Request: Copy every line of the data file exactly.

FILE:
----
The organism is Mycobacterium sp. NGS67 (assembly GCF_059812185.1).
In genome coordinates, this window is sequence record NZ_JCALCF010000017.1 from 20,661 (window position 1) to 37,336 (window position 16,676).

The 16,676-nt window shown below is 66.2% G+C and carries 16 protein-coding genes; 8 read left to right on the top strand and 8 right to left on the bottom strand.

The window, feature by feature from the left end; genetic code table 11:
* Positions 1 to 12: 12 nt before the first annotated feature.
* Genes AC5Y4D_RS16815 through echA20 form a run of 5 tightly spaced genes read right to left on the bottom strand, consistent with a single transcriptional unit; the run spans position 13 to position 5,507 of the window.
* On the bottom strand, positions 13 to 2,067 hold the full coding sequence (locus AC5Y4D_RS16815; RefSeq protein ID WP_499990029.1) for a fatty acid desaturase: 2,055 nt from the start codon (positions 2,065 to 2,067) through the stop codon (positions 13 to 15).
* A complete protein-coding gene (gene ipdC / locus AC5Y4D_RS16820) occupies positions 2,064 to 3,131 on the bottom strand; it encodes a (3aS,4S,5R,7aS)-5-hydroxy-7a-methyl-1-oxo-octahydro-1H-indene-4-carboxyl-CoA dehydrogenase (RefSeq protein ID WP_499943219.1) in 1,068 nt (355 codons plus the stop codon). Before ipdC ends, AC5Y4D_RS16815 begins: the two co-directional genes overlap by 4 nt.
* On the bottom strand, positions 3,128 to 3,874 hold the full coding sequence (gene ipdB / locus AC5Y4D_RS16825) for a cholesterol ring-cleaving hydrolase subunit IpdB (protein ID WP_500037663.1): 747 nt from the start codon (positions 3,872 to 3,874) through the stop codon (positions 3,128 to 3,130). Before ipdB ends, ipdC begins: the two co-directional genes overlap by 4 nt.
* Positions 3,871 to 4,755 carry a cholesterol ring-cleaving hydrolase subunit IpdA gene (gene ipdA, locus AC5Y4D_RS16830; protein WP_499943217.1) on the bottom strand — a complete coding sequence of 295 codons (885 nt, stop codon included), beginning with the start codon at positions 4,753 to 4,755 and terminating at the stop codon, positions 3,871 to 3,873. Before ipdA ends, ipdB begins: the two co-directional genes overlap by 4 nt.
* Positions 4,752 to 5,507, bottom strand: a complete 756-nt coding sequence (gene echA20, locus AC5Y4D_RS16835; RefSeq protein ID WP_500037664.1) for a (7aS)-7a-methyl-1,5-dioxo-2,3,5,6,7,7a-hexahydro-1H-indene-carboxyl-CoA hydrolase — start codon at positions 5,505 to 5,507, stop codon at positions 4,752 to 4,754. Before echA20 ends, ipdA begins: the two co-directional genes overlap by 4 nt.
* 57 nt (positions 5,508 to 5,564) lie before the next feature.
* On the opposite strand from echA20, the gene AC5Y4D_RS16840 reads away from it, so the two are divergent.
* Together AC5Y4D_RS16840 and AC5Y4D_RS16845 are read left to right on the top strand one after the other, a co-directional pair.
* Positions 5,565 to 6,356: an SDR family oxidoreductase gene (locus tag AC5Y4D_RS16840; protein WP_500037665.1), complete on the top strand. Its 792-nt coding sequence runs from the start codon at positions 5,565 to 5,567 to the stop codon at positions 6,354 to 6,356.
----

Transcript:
The organism is Mycobacterium sp. NGS67 (assembly GCF_059812185.1).
In genome coordinates, this window is sequence record NZ_JCALCF010000017.1 from 20,661 (window position 1) to 37,336 (window position 16,676).

The 16,676-nt window shown below is 66.2% G+C and carries 16 protein-coding genes; 8 read left to right on the top strand and 8 right to left on the bottom strand.

The window, feature by feature from the left end; genetic code table 11:
* Positions 1 to 12: 12 nt before the first annotated feature.
* Genes AC5Y4D_RS16815 through echA20 form a run of 5 tightly spaced genes read right to left on the bottom strand, consistent with a single transcriptional unit; the run spans position 13 to position 5,507 of the window.
* On the bottom strand, positions 13 to 2,067 hold the full coding sequence (locus AC5Y4D_RS16815; RefSeq protein ID WP_499990029.1) for a fatty acid desaturase: 2,055 nt from the start codon (positions 2,065 to 2,067) through the stop codon (positions 13 to 15).
* A complete protein-coding gene (gene ipdC / locus AC5Y4D_RS16820) occupies positions 2,064 to 3,131 on the bottom strand; it encodes a (3aS,4S,5R,7aS)-5-hydroxy-7a-methyl-1-oxo-octahydro-1H-indene-4-carboxyl-CoA dehydrogenase (RefSeq protein ID WP_499943219.1) in 1,068 nt (355 codons plus the stop codon). Before ipdC ends, AC5Y4D_RS16815 begins: the two co-directional genes overlap by 4 nt.
* On the bottom strand, positions 3,128 to 3,874 hold the full coding sequence (gene ipdB / locus AC5Y4D_RS16825) for a cholesterol ring-cleaving hydrolase subunit IpdB (protein ID WP_500037663.1): 747 nt from the start codon (positions 3,872 to 3,874) through the stop codon (positions 3,128 to 3,130). Before ipdB ends, ipdC begins: the two co-directional genes overlap by 4 nt.
* Positions 3,871 to 4,755 carry a cholesterol ring-cleaving hydrolase subunit IpdA gene (gene ipdA, locus AC5Y4D_RS16830; protein WP_499943217.1) on the bottom strand — a complete coding sequence of 295 codons (885 nt, stop codon included), beginning with the start codon at positions 4,753 to 4,755 and terminating at the stop codon, positions 3,871 to 3,873. Before ipdA ends, ipdB begins: the two co-directional genes overlap by 4 nt.
* Positions 4,752 to 5,507, bottom strand: a complete 756-nt coding sequence (gene echA20, locus AC5Y4D_RS16835; RefSeq protein ID WP_500037664.1) for a (7aS)-7a-methyl-1,5-dioxo-2,3,5,6,7,7a-hexahydro-1H-indene-carboxyl-CoA hydrolase — start codon at positions 5,505 to 5,507, stop codon at positions 4,752 to 4,754. Before echA20 ends, ipdA begins: the two co-directional genes overlap by 4 nt.
* 57 nt (positions 5,508 to 5,564) lie before the next feature.
* On the opposite strand from echA20, the gene AC5Y4D_RS16840 reads away from it, so the two are divergent.
* Together AC5Y4D_RS16840 and AC5Y4D_RS16845 are read left to right on the top strand one after the other, a co-directional pair.
* Positions 5,565 to 6,356: an SDR family oxidoreductase gene (locus tag AC5Y4D_RS16840; protein WP_500037665.1), complete on the top strand. Its 792-nt coding sequence runs from the start codon at positions 5,565 to 5,567 to the stop codon at positions 6,354 to 6,356.